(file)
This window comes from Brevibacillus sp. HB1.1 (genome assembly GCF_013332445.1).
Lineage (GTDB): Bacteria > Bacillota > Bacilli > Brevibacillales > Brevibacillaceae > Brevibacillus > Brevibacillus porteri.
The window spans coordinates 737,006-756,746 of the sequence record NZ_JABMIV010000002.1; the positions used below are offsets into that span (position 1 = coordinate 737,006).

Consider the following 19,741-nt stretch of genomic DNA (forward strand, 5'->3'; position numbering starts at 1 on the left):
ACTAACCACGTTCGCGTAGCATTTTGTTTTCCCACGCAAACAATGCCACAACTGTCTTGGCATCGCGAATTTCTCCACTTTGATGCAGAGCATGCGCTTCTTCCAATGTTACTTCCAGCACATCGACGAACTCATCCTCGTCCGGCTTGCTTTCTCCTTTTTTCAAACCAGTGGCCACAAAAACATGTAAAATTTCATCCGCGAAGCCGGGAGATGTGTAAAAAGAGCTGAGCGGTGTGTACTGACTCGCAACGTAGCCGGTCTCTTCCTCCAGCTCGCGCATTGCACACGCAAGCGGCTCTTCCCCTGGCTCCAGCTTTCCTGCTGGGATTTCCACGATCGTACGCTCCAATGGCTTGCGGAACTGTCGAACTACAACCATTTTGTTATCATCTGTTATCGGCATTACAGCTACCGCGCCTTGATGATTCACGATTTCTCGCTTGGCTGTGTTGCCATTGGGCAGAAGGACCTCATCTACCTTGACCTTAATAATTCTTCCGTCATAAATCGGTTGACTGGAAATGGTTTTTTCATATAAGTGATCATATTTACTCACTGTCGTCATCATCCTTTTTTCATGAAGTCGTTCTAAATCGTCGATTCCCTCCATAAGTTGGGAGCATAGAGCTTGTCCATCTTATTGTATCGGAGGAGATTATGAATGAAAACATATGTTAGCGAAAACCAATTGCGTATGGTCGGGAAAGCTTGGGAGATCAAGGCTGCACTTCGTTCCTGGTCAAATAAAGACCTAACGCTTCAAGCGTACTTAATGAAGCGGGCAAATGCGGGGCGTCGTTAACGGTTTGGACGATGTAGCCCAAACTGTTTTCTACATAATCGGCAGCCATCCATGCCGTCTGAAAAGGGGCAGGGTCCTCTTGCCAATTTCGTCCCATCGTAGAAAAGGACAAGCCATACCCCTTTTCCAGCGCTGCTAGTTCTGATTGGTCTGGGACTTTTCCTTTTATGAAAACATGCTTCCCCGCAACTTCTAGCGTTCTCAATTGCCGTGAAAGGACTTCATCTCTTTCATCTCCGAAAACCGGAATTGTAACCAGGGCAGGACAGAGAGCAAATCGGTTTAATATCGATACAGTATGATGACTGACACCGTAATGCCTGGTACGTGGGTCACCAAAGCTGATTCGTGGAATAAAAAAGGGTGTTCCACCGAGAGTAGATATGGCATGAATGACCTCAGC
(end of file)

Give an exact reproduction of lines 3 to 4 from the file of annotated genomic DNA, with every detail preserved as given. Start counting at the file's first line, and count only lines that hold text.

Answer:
The window spans coordinates 737,006-756,746 of the sequence record NZ_JABMIV010000002.1; the positions used below are offsets into that span (position 1 = coordinate 737,006).

Consider the following 19,741-nt stretch of genomic DNA (forward strand, 5'->3'; position numbering starts at 1 on the left):